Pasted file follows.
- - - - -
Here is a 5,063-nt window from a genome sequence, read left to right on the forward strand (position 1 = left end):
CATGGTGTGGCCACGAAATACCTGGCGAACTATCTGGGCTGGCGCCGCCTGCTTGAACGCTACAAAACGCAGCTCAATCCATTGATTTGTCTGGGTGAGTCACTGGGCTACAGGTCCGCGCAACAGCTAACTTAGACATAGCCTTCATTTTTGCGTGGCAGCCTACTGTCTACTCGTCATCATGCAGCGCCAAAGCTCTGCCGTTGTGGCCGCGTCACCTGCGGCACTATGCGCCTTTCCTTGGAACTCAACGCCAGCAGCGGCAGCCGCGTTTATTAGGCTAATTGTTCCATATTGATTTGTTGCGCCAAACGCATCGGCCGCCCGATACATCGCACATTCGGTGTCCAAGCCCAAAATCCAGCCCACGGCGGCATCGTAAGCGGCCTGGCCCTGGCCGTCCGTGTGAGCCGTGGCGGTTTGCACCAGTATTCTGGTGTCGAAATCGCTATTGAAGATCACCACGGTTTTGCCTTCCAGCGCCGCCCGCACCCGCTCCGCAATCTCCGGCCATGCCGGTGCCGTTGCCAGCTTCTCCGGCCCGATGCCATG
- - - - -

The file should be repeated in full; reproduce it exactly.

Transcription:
Here is a 5,063-nt window from a genome sequence, read left to right on the forward strand (position 1 = left end):
CATGGTGTGGCCACGAAATACCTGGCGAACTATCTGGGCTGGCGCCGCCTGCTTGAACGCTACAAAACGCAGCTCAATCCATTGATTTGTCTGGGTGAGTCACTGGGCTACAGGTCCGCGCAACAGCTAACTTAGACATAGCCTTCATTTTTGCGTGGCAGCCTACTGTCTACTCGTCATCATGCAGCGCCAAAGCTCTGCCGTTGTGGCCGCGTCACCTGCGGCACTATGCGCCTTTCCTTGGAACTCAACGCCAGCAGCGGCAGCCGCGTTTATTAGGCTAATTGTTCCATATTGATTTGTTGCGCCAAACGCATCGGCCGCCCGATACATCGCACATTCGGTGTCCAAGCCCAAAATCCAGCCCACGGCGGCATCGTAAGCGGCCTGGCCCTGGCCGTCCGTGTGAGCCGTGGCGGTTTGCACCAGTATTCTGGTGTCGAAATCGCTATTGAAGATCACCACGGTTTTGCCTTCCAGCGCCGCCCGCACCCGCTCCGCAATCTCCGGCCATGCCGGTGCCGTTGCCAGCTTCTCCGGCCCGATGCCATG